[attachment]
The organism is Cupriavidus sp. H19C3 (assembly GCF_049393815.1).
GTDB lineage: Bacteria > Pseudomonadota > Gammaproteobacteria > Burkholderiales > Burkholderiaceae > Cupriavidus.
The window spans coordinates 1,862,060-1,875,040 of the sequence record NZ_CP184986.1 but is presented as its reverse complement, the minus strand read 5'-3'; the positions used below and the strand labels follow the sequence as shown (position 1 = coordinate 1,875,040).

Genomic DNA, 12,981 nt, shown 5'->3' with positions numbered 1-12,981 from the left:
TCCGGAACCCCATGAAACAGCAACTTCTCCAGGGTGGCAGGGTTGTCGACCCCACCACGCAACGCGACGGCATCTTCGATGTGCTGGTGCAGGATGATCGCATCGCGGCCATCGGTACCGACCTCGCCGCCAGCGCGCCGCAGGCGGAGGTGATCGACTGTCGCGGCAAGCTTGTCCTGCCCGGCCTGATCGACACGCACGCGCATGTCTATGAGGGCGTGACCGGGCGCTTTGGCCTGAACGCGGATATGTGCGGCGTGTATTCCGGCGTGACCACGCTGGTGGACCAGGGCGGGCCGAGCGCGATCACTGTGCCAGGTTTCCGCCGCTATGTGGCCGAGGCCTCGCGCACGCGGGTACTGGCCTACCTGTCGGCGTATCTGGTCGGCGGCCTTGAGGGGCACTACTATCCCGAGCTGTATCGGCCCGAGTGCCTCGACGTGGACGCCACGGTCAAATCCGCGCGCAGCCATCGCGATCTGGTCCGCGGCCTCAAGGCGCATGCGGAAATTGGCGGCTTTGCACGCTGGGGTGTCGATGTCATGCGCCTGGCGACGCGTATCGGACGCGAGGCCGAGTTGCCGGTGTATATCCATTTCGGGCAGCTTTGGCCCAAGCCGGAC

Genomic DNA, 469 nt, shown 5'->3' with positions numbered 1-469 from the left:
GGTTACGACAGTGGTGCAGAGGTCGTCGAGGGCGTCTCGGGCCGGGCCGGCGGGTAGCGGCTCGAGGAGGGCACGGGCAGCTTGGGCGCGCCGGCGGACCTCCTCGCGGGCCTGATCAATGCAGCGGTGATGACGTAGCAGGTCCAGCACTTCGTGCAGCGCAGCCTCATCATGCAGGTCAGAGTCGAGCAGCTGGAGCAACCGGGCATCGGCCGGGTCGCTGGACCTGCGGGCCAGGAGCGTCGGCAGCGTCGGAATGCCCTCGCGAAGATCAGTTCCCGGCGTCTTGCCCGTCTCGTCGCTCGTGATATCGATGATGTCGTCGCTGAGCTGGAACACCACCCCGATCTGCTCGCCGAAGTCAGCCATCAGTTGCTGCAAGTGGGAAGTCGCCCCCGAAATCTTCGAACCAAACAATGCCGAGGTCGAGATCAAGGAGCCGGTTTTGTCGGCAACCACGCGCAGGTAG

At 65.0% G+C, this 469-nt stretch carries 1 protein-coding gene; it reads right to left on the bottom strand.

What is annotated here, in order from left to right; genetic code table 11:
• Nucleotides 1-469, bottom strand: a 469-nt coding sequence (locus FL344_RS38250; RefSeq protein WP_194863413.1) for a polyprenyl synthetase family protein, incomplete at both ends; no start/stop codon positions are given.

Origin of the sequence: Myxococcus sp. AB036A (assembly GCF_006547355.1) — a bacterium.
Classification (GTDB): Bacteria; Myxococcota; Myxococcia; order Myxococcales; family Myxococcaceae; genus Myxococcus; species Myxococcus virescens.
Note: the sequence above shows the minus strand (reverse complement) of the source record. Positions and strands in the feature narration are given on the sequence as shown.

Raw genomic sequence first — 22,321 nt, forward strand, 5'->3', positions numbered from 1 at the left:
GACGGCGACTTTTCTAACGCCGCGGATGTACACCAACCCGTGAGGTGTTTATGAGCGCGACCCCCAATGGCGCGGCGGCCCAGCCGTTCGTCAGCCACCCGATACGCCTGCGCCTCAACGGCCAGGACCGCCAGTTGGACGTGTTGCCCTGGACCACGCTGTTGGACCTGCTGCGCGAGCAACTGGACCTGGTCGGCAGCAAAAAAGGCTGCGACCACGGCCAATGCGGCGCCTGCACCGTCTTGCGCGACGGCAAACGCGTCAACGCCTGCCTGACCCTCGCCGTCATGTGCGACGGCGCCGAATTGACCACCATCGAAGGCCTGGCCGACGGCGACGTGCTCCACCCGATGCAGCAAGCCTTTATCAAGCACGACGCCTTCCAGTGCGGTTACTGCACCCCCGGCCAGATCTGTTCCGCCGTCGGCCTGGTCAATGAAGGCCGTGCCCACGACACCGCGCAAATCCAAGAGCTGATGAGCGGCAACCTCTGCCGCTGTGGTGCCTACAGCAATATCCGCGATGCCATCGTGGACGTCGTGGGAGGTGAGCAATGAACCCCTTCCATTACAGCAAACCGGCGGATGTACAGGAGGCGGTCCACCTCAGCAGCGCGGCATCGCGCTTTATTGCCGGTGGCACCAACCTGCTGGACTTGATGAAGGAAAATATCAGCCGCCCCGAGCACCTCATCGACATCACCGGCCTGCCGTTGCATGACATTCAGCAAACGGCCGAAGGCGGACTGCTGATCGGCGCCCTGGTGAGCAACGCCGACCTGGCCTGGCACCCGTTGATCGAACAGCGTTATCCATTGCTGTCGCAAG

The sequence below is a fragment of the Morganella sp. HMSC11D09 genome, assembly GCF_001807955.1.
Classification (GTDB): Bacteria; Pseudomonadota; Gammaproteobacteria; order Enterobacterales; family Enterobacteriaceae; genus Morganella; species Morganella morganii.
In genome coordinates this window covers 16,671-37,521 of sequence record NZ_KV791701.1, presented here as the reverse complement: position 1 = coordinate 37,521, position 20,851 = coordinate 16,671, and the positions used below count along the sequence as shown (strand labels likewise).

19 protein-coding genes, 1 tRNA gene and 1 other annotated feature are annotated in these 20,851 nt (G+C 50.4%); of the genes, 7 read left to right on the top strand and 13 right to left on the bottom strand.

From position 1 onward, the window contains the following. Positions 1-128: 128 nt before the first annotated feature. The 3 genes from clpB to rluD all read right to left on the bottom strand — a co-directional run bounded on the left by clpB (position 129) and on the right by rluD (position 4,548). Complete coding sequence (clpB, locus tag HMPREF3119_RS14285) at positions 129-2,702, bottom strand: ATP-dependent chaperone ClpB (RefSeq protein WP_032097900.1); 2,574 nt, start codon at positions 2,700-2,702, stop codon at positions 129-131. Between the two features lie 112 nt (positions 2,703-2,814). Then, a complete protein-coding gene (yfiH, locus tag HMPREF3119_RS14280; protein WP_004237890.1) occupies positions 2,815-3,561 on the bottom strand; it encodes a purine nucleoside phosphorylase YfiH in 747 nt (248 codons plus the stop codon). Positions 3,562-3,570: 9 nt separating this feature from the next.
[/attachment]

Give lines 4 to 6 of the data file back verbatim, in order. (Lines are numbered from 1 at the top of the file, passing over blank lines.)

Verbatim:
Genomic DNA, 12,981 nt, shown 5'->3' with positions numbered 1-12,981 from the left:
TCCGGAACCCCATGAAACAGCAACTTCTCCAGGGTGGCAGGGTTGTCGACCCCACCACGCAACGCGACGGCATCTTCGATGTGCTGGTGCAGGATGATCGCATCGCGGCCATCGGTACCGACCTCGCCGCCAGCGCGCCGCAGGCGGAGGTGATCGACTGTCGCGGCAAGCTTGTCCTGCCCGGCCTGATCGACACGCACGCGCATGTCTATGAGGGCGTGACCGGGCGCTTTGGCCTGAACGCGGATATGTGCGGCGTGTATTCCGGCGTGACCACGCTGGTGGACCAGGGCGGGCCGAGCGCGATCACTGTGCCAGGTTTCCGCCGCTATGTGGCCGAGGCCTCGCGCACGCGGGTACTGGCCTACCTGTCGGCGTATCTGGTCGGCGGCCTTGAGGGGCACTACTATCCCGAGCTGTATCGGCCCGAGTGCCTCGACGTGGACGCCACGGTCAAATCCGCGCGCAGCCATCGCGATCTGGTCCGCGGCCTCAAGGCGCATGCGGAAATTGGCGGCTTTGCACGCTGGGGTGTCGATGTCATGCGCCTGGCGACGCGTATCGGACGCGAGGCCGAGTTGCCGGTGTATATCCATTTCGGGCAGCTTTGGCCCAAGCCGGAC

Genomic DNA, 469 nt, shown 5'->3' with positions numbered 1-469 from the left: